12 children were born in Central Hospital maternity hospital on 24 February

12 children – 5 boys and 7 girls – were delivered in the maternity hospital of East Tallinn Central Hospital on Estonian Independence Day.

One of the children born on Independence Day was the firstborn baby boy of Raivi (32) and Triin (28) who will be named Lennart. “We agreed on the name before birth,” said the new father Raivi, “we settled on Lennart for a boy and had some differences when it came to girls’ names, but luckily it turned out to be a boy. And Lennart was born on Estonian Independence Day, 24 February, at 09:09 – very fitting for a president.”

According to Triinu, Lennart’s mother, the official due date was one day later, i.e. 25 February. “When we were asked about the due date, we always jokingly said that it would be Independence Day. We may have jinxed the date with that joke,” Triin admitted. “Now we can prepare sprat cake for him every year and at least he will have a day off on his birthdays!”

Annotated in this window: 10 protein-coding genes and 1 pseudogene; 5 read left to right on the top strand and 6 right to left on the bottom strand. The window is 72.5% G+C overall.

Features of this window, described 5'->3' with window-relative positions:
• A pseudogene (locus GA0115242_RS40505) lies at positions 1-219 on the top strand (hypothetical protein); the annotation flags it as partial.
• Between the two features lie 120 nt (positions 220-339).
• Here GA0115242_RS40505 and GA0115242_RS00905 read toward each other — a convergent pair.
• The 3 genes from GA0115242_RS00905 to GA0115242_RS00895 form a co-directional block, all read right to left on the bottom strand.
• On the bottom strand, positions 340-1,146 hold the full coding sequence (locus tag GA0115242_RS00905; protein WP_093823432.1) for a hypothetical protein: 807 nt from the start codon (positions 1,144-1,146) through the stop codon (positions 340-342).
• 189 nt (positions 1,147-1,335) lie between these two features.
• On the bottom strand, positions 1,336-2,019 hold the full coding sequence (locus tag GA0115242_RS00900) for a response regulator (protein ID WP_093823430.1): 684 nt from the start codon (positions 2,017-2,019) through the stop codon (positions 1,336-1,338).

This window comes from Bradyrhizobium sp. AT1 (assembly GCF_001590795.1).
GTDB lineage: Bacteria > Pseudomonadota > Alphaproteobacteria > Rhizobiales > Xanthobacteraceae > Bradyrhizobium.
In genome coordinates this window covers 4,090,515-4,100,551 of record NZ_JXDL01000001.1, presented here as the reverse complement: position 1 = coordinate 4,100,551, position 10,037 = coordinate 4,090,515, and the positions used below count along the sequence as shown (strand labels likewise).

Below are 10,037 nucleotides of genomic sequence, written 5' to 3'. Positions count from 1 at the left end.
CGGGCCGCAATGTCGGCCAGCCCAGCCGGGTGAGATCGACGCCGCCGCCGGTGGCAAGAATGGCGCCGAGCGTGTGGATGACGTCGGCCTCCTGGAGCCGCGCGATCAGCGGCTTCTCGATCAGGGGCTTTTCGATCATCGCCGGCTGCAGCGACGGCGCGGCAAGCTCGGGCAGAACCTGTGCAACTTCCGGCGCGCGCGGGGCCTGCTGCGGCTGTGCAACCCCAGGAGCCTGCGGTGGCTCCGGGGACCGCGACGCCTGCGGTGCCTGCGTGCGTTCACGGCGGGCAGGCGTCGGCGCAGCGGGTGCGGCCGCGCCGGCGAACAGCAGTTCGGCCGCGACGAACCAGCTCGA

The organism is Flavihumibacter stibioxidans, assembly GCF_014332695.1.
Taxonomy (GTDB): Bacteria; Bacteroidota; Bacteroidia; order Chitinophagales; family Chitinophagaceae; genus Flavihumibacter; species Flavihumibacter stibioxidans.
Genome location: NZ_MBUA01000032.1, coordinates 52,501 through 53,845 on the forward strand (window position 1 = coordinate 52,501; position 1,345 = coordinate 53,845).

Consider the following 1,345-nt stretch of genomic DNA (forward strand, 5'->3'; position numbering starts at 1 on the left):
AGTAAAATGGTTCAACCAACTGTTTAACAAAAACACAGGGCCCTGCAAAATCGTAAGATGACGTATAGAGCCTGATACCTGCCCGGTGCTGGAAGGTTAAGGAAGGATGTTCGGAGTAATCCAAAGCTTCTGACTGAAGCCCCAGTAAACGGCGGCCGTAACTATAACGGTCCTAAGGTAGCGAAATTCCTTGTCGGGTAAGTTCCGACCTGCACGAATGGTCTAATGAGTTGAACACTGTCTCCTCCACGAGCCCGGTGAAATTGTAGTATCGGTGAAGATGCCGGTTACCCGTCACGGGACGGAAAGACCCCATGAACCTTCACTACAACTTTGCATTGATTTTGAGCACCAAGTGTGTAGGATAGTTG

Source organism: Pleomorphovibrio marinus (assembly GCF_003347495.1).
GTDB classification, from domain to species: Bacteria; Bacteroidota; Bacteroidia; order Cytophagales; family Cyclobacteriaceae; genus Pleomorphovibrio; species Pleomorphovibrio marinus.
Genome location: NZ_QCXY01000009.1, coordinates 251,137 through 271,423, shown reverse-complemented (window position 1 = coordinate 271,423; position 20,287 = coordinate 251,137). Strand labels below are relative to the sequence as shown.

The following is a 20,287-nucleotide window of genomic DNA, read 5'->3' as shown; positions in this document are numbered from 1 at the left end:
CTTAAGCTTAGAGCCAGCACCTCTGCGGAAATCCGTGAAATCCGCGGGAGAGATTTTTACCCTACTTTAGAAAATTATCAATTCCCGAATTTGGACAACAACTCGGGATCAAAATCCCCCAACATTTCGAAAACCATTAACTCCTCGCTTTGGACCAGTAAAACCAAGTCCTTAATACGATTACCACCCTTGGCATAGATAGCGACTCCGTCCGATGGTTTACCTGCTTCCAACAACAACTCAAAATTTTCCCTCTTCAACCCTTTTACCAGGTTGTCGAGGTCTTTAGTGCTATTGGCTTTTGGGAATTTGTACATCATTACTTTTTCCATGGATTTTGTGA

Last year, 13,127 children were born in Estonia. Almost one-third of those children were born in the maternity hospital of East Tallinn Central Hospital where we helped deliver a total of 3941 newborn babies. The number of births declined in 2020 compared with the year before.

According to Vivian Arusaar, Head Midwife of East Tallinn Central Hospital, the number of children born in Estonia and the maternity hospital of East Tallinn Central Hospital was less than the year before.

“In 2019, before the coronavirus, we delivered 4218 children or 277 more children than in 2020. The number of births declined last year because families are postponing having children,” Arusaar said.

Financial security is an important factor when it comes to family planning and last year’s corona crisis certainly hurt many people in this regard. “Firstborn children are always born regardless of economic instability. Having children and starting a family is a natural part of couples’ lives. People find a way to have children even when times are hard. In difficult times, it is more likely for families to put off having a third or fourth child and so on. We saw this happen when the economy was booming and a lot of third and fourth children were born,” Arusaar said.

Looking at the year ahead, Arusaar comments that pregnancy registration has remained stable and there is no indication of a boost in the number of births compared with 2020. “In January, we delivered 296 children, which is much less than the 329 children born in the first month of last year,” noted Arusaar.

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